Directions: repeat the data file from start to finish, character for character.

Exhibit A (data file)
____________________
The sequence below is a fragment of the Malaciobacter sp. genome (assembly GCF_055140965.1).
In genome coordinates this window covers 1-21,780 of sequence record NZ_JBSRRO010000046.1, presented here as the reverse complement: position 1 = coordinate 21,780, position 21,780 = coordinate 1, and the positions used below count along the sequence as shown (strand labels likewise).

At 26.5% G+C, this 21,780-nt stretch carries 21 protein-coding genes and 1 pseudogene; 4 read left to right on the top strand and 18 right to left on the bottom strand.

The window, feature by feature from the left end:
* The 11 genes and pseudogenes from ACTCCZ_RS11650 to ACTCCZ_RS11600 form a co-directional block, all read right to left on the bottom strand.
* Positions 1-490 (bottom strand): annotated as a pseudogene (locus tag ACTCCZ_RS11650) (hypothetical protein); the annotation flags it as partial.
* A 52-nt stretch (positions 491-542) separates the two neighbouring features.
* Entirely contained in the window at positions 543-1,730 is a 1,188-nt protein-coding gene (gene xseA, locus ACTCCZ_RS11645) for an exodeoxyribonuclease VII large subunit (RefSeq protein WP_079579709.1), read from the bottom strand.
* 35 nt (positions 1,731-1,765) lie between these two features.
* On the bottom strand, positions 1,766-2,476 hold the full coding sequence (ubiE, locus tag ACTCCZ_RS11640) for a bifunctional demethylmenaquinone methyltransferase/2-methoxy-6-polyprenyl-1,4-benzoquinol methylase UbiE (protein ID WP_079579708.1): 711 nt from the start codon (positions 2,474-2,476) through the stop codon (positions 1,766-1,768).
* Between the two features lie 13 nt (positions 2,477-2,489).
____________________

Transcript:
The sequence below is a fragment of the Malaciobacter sp. genome (assembly GCF_055140965.1).
In genome coordinates this window covers 1-21,780 of sequence record NZ_JBSRRO010000046.1, presented here as the reverse complement: position 1 = coordinate 21,780, position 21,780 = coordinate 1, and the positions used below count along the sequence as shown (strand labels likewise).

At 26.5% G+C, this 21,780-nt stretch carries 21 protein-coding genes and 1 pseudogene; 4 read left to right on the top strand and 18 right to left on the bottom strand.

The window, feature by feature from the left end:
* The 11 genes and pseudogenes from ACTCCZ_RS11650 to ACTCCZ_RS11600 form a co-directional block, all read right to left on the bottom strand.
* Positions 1-490 (bottom strand): annotated as a pseudogene (locus tag ACTCCZ_RS11650) (hypothetical protein); the annotation flags it as partial.
* A 52-nt stretch (positions 491-542) separates the two neighbouring features.
* Entirely contained in the window at positions 543-1,730 is a 1,188-nt protein-coding gene (gene xseA, locus ACTCCZ_RS11645) for an exodeoxyribonuclease VII large subunit (RefSeq protein WP_079579709.1), read from the bottom strand.
* 35 nt (positions 1,731-1,765) lie between these two features.
* On the bottom strand, positions 1,766-2,476 hold the full coding sequence (ubiE, locus tag ACTCCZ_RS11640) for a bifunctional demethylmenaquinone methyltransferase/2-methoxy-6-polyprenyl-1,4-benzoquinol methylase UbiE (protein ID WP_079579708.1): 711 nt from the start codon (positions 2,474-2,476) through the stop codon (positions 1,766-1,768).
* Between the two features lie 13 nt (positions 2,477-2,489).